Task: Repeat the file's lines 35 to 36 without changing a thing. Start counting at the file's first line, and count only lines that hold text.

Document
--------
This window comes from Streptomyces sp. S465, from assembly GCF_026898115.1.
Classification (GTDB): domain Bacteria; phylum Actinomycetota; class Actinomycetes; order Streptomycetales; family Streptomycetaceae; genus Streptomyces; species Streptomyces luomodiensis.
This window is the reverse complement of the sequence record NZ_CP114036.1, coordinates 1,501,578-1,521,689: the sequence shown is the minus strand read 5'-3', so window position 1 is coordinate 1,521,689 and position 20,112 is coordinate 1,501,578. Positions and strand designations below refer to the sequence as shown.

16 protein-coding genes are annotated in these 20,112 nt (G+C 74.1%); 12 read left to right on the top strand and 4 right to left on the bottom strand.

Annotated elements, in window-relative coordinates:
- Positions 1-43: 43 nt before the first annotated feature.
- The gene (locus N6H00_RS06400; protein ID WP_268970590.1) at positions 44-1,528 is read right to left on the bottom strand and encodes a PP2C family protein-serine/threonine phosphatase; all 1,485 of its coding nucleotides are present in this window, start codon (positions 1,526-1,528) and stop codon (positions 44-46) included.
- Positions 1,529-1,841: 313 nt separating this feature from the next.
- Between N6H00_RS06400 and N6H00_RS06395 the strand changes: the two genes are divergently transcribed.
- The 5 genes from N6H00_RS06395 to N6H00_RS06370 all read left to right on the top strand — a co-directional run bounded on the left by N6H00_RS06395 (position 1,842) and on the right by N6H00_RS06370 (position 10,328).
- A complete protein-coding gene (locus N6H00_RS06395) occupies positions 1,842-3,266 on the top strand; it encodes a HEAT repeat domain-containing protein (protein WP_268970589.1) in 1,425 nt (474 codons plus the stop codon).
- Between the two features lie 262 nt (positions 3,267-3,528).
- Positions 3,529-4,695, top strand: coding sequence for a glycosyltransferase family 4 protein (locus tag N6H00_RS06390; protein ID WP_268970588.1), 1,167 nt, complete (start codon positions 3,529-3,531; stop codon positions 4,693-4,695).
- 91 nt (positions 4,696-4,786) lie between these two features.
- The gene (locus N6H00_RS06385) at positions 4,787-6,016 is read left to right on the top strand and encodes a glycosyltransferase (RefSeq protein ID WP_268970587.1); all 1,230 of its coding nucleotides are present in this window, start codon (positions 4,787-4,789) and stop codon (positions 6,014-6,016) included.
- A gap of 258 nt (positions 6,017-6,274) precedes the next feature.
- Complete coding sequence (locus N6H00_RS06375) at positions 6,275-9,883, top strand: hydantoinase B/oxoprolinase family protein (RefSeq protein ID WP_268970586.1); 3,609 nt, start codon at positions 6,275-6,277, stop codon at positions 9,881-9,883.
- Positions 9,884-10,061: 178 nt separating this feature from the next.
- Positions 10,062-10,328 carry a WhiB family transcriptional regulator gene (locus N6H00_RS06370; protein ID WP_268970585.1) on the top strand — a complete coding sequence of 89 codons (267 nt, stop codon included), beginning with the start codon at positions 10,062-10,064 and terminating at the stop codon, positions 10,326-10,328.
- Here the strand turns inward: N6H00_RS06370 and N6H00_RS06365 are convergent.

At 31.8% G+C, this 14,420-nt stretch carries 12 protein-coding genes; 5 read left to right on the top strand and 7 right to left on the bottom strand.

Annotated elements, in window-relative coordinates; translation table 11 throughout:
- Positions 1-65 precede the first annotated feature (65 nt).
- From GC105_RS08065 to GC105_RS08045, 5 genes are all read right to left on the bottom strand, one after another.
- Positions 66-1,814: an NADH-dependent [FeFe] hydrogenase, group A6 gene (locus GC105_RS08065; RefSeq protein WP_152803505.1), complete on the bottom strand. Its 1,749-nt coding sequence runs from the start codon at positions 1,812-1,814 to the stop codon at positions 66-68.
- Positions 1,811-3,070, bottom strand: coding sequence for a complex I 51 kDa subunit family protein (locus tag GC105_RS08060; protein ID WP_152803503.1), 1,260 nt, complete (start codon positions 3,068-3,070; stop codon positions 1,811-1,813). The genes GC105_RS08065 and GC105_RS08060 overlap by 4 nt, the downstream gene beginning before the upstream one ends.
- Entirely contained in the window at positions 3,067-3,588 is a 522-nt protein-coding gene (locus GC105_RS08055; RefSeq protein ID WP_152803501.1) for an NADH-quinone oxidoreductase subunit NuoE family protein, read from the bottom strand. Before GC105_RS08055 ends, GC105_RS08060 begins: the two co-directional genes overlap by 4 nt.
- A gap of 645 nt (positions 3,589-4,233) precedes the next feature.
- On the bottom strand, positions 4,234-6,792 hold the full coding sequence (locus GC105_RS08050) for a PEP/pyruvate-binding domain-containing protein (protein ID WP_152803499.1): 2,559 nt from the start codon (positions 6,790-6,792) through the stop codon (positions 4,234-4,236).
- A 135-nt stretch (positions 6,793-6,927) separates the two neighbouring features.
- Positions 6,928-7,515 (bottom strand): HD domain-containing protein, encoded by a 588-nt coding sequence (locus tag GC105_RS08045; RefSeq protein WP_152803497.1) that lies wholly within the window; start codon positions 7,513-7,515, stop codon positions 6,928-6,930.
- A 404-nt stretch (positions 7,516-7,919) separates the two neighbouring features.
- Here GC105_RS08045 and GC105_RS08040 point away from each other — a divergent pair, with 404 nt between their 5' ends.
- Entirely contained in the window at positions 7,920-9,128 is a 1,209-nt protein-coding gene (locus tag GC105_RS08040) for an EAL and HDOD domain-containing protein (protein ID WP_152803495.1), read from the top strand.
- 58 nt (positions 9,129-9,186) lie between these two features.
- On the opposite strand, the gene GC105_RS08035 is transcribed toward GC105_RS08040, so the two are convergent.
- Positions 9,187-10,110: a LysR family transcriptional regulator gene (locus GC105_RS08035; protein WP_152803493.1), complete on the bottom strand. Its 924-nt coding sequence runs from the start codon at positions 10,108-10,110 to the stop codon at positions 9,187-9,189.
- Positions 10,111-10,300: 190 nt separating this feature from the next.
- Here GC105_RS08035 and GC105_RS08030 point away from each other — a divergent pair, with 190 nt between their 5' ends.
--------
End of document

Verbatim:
- 58 nt (positions 9,129-9,186) lie between these two features.
- On the opposite strand, the gene GC105_RS08035 is transcribed toward GC105_RS08040, so the two are convergent.